The Works of William Shakespeare: Pericles. Venus and Adonis. The rape of Lucrece. Sonnets. A lover's complaint. The passionate pilgrim. The phoenix and turtle. Reprints: The merry wives of Windsor. The chronicle historie of Henry the Fift. The first part of the contention. The true tragedie. Romeo and Juliet. Hamlet
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Anon arms bear beauty better Capell comes conj copy crowne daughter dead death Divided doth Duke Dyce earth edition ending Enter Exet Exeunt Exit eyes face fair father fear follow France Gildon giue give gods gone grace Hamlet hand hast hath haue head heare heart heauen Henry hold honour Host Hudson Hyphened Iohn keep King Lady leaue light lines Lintott liue live looke Lord loue Malone Marshall meanes mind neuer never night once Pericles play poor pray Prince Prose Queene rest Romeo Rowe selfe Sewell Shakespeare shame sonne soule speake stand Steevens Suffolke sweet tears tell thee thine thing thinke thou thou art thought true vpon Walker wife wilt Yorke
316 ページ - Ruin hath taught me thus to ruminate — That Time will come and take my love away: — This thought is as a death, which cannot choose But weep to have that which it fears to lose.
289 ページ - Shall I compare thee to a summer's day? Thou art more lovely and more temperate: Rough winds do shake the darling buds of May, And summer's lease hath all too short a date...
317 ページ - Tired with all these, for restful death I cry, As, to behold desert a beggar born, And needy nothing trimm'd in jollity, And purest faith unhappily forsworn, And gilded honour shamefully misplaced, And maiden virtue rudely strumpeted, And right perfection wrongfully disgraced, And strength by limping sway disabled, And art made tongue-tied by authority...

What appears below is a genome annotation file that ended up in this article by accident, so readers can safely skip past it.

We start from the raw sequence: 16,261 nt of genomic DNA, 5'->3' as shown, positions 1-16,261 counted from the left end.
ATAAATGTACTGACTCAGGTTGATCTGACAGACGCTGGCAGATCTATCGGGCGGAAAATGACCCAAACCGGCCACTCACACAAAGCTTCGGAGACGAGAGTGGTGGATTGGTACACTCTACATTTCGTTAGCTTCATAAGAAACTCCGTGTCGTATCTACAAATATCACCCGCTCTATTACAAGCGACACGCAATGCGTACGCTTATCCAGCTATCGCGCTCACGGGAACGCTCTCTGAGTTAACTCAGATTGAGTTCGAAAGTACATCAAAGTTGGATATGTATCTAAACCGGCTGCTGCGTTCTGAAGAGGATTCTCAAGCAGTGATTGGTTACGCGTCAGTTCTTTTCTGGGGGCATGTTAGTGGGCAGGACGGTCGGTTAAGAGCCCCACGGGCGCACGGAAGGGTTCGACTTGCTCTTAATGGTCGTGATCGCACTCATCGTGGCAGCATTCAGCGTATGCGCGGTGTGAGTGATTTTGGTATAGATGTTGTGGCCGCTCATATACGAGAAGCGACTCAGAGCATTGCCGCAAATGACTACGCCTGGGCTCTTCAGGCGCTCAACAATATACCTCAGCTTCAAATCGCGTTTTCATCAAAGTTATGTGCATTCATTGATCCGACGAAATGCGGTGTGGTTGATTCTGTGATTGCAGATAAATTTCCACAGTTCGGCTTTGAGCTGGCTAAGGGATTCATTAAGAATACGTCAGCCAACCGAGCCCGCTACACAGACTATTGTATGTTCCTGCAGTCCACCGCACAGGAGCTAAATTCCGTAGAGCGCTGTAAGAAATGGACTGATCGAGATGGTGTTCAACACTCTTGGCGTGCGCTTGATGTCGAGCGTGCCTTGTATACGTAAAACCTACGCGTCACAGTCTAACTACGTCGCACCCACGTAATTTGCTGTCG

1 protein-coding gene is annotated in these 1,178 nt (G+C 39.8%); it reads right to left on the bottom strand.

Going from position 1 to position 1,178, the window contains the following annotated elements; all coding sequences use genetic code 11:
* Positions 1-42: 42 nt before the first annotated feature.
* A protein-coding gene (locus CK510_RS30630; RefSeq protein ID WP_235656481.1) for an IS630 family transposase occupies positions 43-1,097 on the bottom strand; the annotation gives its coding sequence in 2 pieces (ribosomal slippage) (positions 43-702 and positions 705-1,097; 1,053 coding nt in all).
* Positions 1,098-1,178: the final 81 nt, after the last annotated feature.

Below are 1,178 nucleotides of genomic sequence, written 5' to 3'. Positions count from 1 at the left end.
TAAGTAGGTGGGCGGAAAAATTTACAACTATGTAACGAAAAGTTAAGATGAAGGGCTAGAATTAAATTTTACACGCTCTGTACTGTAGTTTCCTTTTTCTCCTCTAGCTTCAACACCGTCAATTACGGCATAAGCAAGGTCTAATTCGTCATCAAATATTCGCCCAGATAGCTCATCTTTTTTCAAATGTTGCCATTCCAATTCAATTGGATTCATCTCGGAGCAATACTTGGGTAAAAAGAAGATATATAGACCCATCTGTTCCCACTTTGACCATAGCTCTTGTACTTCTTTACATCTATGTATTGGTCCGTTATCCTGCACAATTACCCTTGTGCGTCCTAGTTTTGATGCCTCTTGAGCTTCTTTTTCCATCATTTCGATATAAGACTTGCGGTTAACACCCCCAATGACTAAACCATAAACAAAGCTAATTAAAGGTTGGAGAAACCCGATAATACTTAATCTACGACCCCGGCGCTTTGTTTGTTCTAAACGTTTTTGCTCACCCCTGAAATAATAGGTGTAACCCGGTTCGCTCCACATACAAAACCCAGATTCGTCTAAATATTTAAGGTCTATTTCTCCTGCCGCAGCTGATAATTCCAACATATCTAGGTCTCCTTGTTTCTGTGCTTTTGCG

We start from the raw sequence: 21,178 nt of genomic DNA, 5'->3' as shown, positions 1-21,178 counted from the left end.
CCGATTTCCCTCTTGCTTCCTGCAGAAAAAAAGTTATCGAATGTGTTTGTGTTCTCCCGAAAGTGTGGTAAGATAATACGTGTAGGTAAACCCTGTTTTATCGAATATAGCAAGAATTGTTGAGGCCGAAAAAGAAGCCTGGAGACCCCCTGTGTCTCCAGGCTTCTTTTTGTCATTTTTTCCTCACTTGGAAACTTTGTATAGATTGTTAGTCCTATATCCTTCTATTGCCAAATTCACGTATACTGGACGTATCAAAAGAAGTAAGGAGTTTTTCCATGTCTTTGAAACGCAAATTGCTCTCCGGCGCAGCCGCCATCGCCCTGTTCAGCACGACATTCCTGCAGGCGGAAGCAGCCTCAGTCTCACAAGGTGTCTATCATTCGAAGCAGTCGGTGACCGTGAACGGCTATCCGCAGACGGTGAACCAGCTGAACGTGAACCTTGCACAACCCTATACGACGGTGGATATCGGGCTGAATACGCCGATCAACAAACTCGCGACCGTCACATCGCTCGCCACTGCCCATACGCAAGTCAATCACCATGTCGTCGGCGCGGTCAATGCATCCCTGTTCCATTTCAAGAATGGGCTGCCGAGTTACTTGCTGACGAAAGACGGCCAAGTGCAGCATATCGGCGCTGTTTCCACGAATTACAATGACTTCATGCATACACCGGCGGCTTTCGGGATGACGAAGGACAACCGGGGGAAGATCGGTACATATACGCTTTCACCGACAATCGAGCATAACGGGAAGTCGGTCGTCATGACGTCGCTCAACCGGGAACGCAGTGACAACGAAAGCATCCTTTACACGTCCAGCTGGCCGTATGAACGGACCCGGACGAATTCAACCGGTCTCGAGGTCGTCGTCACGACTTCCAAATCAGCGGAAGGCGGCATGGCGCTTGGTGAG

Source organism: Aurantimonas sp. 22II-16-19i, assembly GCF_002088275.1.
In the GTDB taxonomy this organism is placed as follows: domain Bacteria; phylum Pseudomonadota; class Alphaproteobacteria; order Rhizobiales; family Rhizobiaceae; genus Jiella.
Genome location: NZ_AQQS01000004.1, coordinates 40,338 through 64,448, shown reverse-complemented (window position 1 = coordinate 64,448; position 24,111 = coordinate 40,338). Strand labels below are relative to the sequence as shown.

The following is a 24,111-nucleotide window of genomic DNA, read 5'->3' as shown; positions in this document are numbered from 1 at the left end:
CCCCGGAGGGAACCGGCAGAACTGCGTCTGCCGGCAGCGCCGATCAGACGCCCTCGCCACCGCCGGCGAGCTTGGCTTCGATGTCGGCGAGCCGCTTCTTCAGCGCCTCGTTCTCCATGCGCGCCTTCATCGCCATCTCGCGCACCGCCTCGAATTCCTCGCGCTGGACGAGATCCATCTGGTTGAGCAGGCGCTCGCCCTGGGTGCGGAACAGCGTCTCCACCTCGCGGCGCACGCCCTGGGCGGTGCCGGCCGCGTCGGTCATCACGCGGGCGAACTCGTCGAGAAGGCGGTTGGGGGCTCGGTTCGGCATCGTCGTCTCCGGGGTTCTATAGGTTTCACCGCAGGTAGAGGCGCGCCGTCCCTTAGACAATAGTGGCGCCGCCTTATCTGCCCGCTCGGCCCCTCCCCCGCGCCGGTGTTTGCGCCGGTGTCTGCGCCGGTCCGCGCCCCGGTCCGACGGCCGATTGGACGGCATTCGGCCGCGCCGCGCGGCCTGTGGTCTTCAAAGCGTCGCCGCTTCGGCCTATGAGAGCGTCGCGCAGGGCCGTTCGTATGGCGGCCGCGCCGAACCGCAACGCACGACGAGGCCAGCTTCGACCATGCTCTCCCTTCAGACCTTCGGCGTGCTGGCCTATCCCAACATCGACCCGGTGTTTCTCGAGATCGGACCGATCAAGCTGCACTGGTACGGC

347 ページ - Love's not Time's fool, though rosy lips and cheeks Within his bending sickle's compass come; Love alters not with his brief hours and weeks, But bears it out even to the edge of doom. If this be error and upon me proved, I never writ, nor no man ever loved.
365 ページ - CXLVI. Poor soul, the centre of my sinful earth, Press'd by these rebel powers that thee array, Why dost thou pine within and suffer dearth, Painting thy outward walls so costly gay? Why so large cost, having so short a lease, Dost thou upon thy fading mansion spend ? Shall worms, inheritors of this excess, Eat up thy charge ? is this thy body's end ? Then, soul, live thou upon thy servant's loss, And let that pine to aggravate thy store; Buy terms divine in selling hours of dross ; Within be fed,...
340 ページ - When in the chronicle of wasted time I see descriptions of the fairest wights, And beauty making beautiful old rhyme In praise of ladies dead and lovely knights, Then, in the blazon of sweet beauty's best...
320 ページ - No longer mourn for me when I am dead Than you shall hear the surly sullen bell Give warning to the world that I am fled From this vile world, with vilest worms to dwell : Nay, if you read this line, remember not The hand that writ it ; for I love you so That I in your sweet thoughts would be forgot If thinking on me then should make you woe.
360 ページ - When my love swears that she is made of truth I do believe her, though I know she lies, That she might think me some untutor'd youth, Unlearned in the world's false subtleties. Thus vainly thinking that she thinks me young, Although she knows my days are past the best, Simply I credit her false-speaking tongue; On both sides thus is simple truth suppress'd.
286 ページ - ... o'er with white; When lofty trees I see barren of leaves, Which erst from heat did canopy the herd, And summer's green, all girded up in sheaves, Borne on the bier with white and bristly beard; Then of thy beauty do I question make, That thou among the wastes of time must go, Since sweets and beauties do themselves forsake, And die as fast as they see others grow; And nothing 'gainst Time's scythe can make defence Save breed, to brave him when he takes thee hence.